[one_full last=”yes” spacing=”yes” center_content=”yes” hide_on_mobile=”no” background_color=”” background_image=”” background_repeat=”no-repeat” background_position=”left top” border_size=”0px” border_color=”” border_style=”solid” padding=”” margin_top=”” margin_bottom=”” animation_type=”0″ animation_direction=”down” animation_speed=”0.1″ class=”” id=””][title size=”1″ content_align=”left” style_type=”default” sep_color=”” class=”” id=””]Interview 3: Professor Jon Jureidini[/title][/one_full][fusion_text]JJ 3

The most recent case I’ve been involved in where someone has been in immigration detention is actually a couple of years ago now, because there’s no detention centres in Adelaide anymore. So this was at Inverbrackie detention centre, which on the whole was probably the nicest detention centre in the system if you just look at the quality of accommodation that was available. And I saw a couple of children, one I think about 2 and the other about 6 or 7 who were extremely damaged by their experience both in transition to Australia but more worryingly by the experience of being in immigration detention. So in trying to understand how they got to be so damaged, one of the children, the smallest child, nearly fell overboard on the boat, so that was quite a traumatising experience for the whole family – but one that you would expect the family to overcome if they were then cared for appropriately. They were in Darwin detention centre for a while, during which time the mother discovered she was pregnant and much against her ethics and beliefs, she decided to have an abortion because she decided she could not have another child in those circumstances. So the mother became unavailable really, and quite damaged by the process – again something that she would be able to work through in different circumstances, but because of the circumstances it had much more of a long term effect.


By the time they arrived in Inverbrackie they were very vulnerable. Inverbrackie was an army accommodation, basic but nice houses in a very nice environment – it wasn’t surrounded by wire and locked up. And there were actually sufficient housing units for each family to have their own house, but policy was that you’d fill up each house to the absolute brim before moving on to the next one. So this family was forced to share with another family and it seemed that very little thought went into who you might share with so it was not a very comfortable living arrangement for either family. By the time they were referred to me, the little girl, the 2 year old who had nearly fallen overboard was extremely anxious and couldn’t sleep except when she was in skin-to-skin contact with the mother, so you could imagine the mother who was herself quite miserable at the time and underperforming in terms of her maternal function because of the damage that had been done to her, struggling to get this baby to sleep. Then as soon as she did fall asleep, something would interrupt her. And that something, too often was a guard coming into the premises.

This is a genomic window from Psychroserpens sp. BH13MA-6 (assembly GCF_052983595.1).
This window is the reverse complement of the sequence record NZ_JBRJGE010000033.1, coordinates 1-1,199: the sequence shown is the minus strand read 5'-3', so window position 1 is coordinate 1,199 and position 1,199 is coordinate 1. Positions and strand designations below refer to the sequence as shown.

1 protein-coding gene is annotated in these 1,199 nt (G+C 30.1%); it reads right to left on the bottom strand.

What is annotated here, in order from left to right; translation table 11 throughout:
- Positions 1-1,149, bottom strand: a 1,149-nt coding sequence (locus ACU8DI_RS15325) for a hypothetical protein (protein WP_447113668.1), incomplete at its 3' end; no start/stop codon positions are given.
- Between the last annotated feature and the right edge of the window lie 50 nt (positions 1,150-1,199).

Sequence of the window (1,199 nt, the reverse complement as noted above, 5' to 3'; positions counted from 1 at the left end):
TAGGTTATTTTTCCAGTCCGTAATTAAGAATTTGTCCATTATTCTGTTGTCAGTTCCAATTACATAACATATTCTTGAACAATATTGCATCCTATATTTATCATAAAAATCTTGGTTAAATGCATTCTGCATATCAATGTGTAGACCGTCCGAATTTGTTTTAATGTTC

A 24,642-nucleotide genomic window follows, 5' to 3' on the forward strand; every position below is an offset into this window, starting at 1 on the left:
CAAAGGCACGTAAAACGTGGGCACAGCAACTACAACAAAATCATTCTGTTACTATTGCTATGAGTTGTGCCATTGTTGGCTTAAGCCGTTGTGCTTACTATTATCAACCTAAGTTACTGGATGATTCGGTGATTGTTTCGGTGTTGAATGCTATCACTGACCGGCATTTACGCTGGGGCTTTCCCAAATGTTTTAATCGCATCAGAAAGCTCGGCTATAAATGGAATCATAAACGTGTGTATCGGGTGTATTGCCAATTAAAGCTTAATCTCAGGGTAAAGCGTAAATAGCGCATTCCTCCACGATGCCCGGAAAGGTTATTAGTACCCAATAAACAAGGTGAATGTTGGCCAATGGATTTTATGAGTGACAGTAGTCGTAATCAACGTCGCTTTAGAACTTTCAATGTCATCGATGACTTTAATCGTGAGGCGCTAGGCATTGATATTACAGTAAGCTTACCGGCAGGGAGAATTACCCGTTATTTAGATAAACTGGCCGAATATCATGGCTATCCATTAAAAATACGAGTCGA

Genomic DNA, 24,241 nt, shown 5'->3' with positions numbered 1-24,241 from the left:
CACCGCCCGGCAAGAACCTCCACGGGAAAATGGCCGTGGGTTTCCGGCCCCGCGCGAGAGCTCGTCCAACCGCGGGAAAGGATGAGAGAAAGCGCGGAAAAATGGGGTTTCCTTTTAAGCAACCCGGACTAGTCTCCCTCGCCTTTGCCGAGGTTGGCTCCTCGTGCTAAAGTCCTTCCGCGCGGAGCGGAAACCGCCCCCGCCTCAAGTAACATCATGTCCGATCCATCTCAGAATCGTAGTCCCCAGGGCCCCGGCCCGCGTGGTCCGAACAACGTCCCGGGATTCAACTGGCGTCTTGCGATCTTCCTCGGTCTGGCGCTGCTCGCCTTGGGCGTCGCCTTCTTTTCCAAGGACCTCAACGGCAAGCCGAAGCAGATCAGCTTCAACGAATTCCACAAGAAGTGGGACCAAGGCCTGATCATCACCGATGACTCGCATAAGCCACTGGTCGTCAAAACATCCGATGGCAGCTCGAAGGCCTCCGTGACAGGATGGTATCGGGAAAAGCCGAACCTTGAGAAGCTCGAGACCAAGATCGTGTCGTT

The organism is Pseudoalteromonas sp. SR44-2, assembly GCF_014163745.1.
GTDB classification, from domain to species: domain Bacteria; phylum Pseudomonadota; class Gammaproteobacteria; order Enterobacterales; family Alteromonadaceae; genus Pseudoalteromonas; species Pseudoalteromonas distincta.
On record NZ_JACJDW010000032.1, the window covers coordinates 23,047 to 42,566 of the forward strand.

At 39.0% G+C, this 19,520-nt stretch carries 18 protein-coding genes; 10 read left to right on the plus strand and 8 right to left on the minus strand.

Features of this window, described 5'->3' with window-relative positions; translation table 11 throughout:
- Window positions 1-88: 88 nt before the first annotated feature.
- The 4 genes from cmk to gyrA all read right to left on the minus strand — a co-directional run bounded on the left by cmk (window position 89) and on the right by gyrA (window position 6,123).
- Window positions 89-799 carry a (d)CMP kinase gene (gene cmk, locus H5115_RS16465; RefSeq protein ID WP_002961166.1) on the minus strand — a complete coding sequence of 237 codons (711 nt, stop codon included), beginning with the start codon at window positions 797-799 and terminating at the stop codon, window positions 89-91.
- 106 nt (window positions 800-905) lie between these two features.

At the time, the policy was that a head count had to happen 3 times a day and when as part of the Human Rights Commission, the Immigration Department was asked how often over the years they had an incorrect head count, they replied “never”. So they were applying these head counts – whereby guards would sometimes stomp into bedrooms and turn on lights and count the number of people there – they were conducting these 3 times a day although they’d never found any discrepancies. And you couldn’t really think that was in the best interests of security, that was quite clearly part of the dehumanising experience, the kind of bureaucratic cruelty that people were subjected to. What you had was an environment where there could potentially have been some healing for this family if they’d been put into a house by themselves, if they’d been treated generously and humanely then even in a detention environment there could have been some scope for recovery but everything is so set up in the environment to be, I don’t know if that often people set out to be cruel, but the environment becomes increasingly cruel for people.


And you can’t look at one individual aspect and say “that’s torture”. But the overall effect is that people are tortured by their experience and so they couldn’t heal in that environment. That family ultimately were released into detention and put into community detention, but by the time they got there they were so damaged that the children didn’t make as much of a recovery and they’ve gone to a different state now and I’ve lost track of them. But I did keep track of them for a while and they were doing very poorly and that need not have happened. Even in cases where there hasn’t been any individual terrible thing happen to people in detention, they’ve been very damaged by the process.[/fusion_text]